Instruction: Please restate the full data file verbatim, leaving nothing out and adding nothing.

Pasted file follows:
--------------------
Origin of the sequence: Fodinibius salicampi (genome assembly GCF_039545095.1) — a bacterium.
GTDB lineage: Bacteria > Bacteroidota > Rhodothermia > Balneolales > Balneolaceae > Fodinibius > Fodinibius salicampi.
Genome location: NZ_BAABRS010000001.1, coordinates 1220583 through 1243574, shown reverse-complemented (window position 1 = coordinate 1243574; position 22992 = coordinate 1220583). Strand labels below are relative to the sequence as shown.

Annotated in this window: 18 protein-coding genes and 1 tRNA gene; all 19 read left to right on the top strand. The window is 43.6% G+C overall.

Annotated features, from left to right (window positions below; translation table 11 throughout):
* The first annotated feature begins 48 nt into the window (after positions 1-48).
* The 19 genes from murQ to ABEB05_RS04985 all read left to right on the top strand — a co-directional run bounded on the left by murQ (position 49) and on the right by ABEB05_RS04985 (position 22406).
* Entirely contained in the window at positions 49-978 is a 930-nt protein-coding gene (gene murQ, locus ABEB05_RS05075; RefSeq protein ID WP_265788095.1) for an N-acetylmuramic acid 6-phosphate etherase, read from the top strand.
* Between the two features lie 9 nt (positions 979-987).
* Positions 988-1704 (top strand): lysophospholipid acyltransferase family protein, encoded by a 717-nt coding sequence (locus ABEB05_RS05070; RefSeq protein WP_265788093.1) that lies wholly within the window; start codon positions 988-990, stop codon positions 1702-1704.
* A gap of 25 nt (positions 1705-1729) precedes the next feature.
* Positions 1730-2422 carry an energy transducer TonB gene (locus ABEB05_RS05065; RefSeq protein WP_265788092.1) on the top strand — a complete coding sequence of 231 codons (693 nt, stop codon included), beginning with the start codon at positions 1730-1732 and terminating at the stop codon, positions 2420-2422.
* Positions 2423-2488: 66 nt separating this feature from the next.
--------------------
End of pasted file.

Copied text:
Origin of the sequence: Fodinibius salicampi (genome assembly GCF_039545095.1) — a bacterium.
GTDB lineage: Bacteria > Bacteroidota > Rhodothermia > Balneolales > Balneolaceae > Fodinibius > Fodinibius salicampi.
Genome location: NZ_BAABRS010000001.1, coordinates 1220583 through 1243574, shown reverse-complemented (window position 1 = coordinate 1243574; position 22992 = coordinate 1220583). Strand labels below are relative to the sequence as shown.

Annotated in this window: 18 protein-coding genes and 1 tRNA gene; all 19 read left to right on the top strand. The window is 43.6% G+C overall.

Annotated features, from left to right (window positions below; translation table 11 throughout):
* The first annotated feature begins 48 nt into the window (after positions 1-48).
* The 19 genes from murQ to ABEB05_RS04985 all read left to right on the top strand — a co-directional run bounded on the left by murQ (position 49) and on the right by ABEB05_RS04985 (position 22406).
* Entirely contained in the window at positions 49-978 is a 930-nt protein-coding gene (gene murQ, locus ABEB05_RS05075; RefSeq protein ID WP_265788095.1) for an N-acetylmuramic acid 6-phosphate etherase, read from the top strand.
* Between the two features lie 9 nt (positions 979-987).
* Positions 988-1704 (top strand): lysophospholipid acyltransferase family protein, encoded by a 717-nt coding sequence (locus ABEB05_RS05070; RefSeq protein WP_265788093.1) that lies wholly within the window; start codon positions 988-990, stop codon positions 1702-1704.
* A gap of 25 nt (positions 1705-1729) precedes the next feature.
* Positions 1730-2422 carry an energy transducer TonB gene (locus ABEB05_RS05065; RefSeq protein WP_265788092.1) on the top strand — a complete coding sequence of 231 codons (693 nt, stop codon included), beginning with the start codon at positions 1730-1732 and terminating at the stop codon, positions 2420-2422.
* Positions 2423-2488: 66 nt separating this feature from the next.